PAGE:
On Thursday, February 15, from 2:00 to 3:00, the Extension Peer Review Guidance Committee will hold a Q & A session for county agents to clarify any ambiguities in the review criteria. This will be especially helpful for newer agents conducting peer reviews. The committee recommends that agents start their reviews and note any items that need clarification. Questions may be sent in advance to any of the committee members (please respect the confidentiality of the review process and refrain from providing identifiable information when posing questions). Committee members will provide responses during the session.


Committee members: Dan McDonald (mcdonald@email.arizona.edu), Mike Hauser (mhauser@ag.arizona.edu), Amy Parrott (aparrott@ag.arizona.edu), Ayman Mostafa (ayman@email.arizona.edu), Traci Armstrong Florian (tarmstro@email.arizona.edu)

New Publication

Stripe Rust of Small Grains

Jiahaui Hu, Michael J. Ottman

Stripe rust was reported for the first time on barley in Arizona in 1993. Stripe rust could develop into a serious disease in Arizona if it becomes established on native grasses and weather conditions allow the fungus to proliferate. The disease is caused by the basidiomycete fungus Puccinia striiformis. Stripe rust appears as yellow orange stripes between the veins of the leaf blades. The disease increases water use, shrivels the grain, and decreases yield. The fungus is an obligate parasite because it can survive and reproduce only on live hosts. Mild winters and cooler wet weather in the spring favor development of the disease. Host plant resistance is the most effective means to manage the disease. However, the fungus evolves rapidly and different races can occur from one year to the next and might overcome resistance. A number of fungicides are labeled to control the disease but scouting and early detection are crucial for timely applications of fungicides to achieve effective control. Publication Number: AZ1755-2018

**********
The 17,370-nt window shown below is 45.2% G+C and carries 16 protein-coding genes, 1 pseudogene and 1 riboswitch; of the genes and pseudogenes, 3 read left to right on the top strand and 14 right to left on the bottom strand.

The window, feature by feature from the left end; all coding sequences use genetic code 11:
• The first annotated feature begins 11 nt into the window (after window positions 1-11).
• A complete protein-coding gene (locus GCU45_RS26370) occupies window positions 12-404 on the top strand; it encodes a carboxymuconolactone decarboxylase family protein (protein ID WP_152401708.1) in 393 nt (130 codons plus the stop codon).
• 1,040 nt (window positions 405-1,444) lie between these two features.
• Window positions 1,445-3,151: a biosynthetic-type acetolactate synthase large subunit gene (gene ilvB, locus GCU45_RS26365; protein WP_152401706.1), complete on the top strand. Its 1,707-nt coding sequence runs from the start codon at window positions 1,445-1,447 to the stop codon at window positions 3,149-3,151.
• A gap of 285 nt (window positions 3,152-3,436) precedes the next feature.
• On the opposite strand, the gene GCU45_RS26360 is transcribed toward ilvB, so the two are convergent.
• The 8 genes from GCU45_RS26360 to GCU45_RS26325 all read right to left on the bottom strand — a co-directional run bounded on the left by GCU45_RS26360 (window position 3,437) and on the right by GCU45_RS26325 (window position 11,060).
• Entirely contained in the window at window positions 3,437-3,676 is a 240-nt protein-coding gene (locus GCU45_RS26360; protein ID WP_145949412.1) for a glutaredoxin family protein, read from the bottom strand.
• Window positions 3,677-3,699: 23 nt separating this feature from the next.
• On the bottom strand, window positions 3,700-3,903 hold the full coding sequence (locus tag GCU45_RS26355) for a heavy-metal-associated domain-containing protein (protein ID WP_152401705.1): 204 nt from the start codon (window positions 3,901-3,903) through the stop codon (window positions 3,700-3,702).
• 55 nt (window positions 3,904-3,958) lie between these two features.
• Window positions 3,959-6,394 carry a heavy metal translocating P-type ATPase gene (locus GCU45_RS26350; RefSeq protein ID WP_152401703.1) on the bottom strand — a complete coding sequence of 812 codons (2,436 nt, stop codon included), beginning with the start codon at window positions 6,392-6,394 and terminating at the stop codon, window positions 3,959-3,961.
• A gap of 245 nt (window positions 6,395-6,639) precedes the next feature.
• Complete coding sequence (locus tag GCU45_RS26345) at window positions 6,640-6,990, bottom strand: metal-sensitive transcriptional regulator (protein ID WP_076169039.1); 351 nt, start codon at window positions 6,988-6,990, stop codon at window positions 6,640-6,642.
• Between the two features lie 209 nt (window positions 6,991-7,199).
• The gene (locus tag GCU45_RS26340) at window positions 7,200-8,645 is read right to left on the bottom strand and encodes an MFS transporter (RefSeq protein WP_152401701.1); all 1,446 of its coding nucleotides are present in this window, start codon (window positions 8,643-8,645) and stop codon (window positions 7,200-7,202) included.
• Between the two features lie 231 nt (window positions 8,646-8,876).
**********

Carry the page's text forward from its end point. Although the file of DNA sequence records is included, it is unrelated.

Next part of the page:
Range Livestock Nutrition Workshops

Registration for the 2018 Range Livestock Nutrition Workshop series is now open. This one-day workshop includes presentations focused on Arizona beef cattle production. Presentations will be included on beef cow nutrition, record management, herd health and feed management. Presenters will comprise University of Arizona Extension Specialists in beef and range, as well as industry representatives. We have three locations and will also be including a BQA certification course at each location.

March 6, 2018 in Holbrook, AZ

March 7, 2018 in Prescott, AZ

March 8, 2018 in Sierra Vista, AZ

For more information go to https://acbs.cals.arizona.edu/bqa/

Registration Fee: $25 including lunch

Registration closes February 26, 2018